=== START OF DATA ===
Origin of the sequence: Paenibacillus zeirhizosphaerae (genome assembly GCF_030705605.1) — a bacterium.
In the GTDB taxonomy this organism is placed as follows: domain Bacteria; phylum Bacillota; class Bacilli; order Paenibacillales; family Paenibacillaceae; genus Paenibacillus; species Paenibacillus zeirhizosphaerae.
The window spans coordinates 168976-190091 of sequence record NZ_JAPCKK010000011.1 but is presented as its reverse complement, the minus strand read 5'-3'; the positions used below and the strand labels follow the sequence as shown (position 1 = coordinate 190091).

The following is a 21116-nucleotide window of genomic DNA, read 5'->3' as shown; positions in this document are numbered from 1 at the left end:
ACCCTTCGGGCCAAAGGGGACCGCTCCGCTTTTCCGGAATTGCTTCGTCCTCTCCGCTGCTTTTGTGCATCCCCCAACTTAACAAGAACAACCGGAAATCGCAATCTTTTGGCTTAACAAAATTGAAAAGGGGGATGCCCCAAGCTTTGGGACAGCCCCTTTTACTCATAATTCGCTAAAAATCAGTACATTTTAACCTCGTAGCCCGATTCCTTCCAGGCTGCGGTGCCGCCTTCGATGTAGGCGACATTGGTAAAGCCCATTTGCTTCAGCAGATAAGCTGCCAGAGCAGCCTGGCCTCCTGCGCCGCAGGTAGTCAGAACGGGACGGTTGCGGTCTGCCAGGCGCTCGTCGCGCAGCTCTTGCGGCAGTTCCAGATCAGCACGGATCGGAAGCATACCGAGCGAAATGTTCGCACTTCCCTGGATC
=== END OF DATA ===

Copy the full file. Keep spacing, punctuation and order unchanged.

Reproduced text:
Origin of the sequence: Paenibacillus zeirhizosphaerae (genome assembly GCF_030705605.1) — a bacterium.
In the GTDB taxonomy this organism is placed as follows: domain Bacteria; phylum Bacillota; class Bacilli; order Paenibacillales; family Paenibacillaceae; genus Paenibacillus; species Paenibacillus zeirhizosphaerae.
The window spans coordinates 168976-190091 of sequence record NZ_JAPCKK010000011.1 but is presented as its reverse complement, the minus strand read 5'-3'; the positions used below and the strand labels follow the sequence as shown (position 1 = coordinate 190091).

The following is a 21116-nucleotide window of genomic DNA, read 5'->3' as shown; positions in this document are numbered from 1 at the left end:
ACCCTTCGGGCCAAAGGGGACCGCTCCGCTTTTCCGGAATTGCTTCGTCCTCTCCGCTGCTTTTGTGCATCCCCCAACTTAACAAGAACAACCGGAAATCGCAATCTTTTGGCTTAACAAAATTGAAAAGGGGGATGCCCCAAGCTTTGGGACAGCCCCTTTTACTCATAATTCGCTAAAAATCAGTACATTTTAACCTCGTAGCCCGATTCCTTCCAGGCTGCGGTGCCGCCTTCGATGTAGGCGACATTGGTAAAGCCCATTTGCTTCAGCAGATAAGCTGCCAGAGCAGCCTGGCCTCCTGCGCCGCAGGTAGTCAGAACGGGACGGTTGCGGTCTGCCAGGCGCTCGTCGCGCAGCTCTTGCGGCAGTTCCAGATCAGCACGGATCGGAAGCATACCGAGCGAAATGTTCGCACTTCCCTGGATC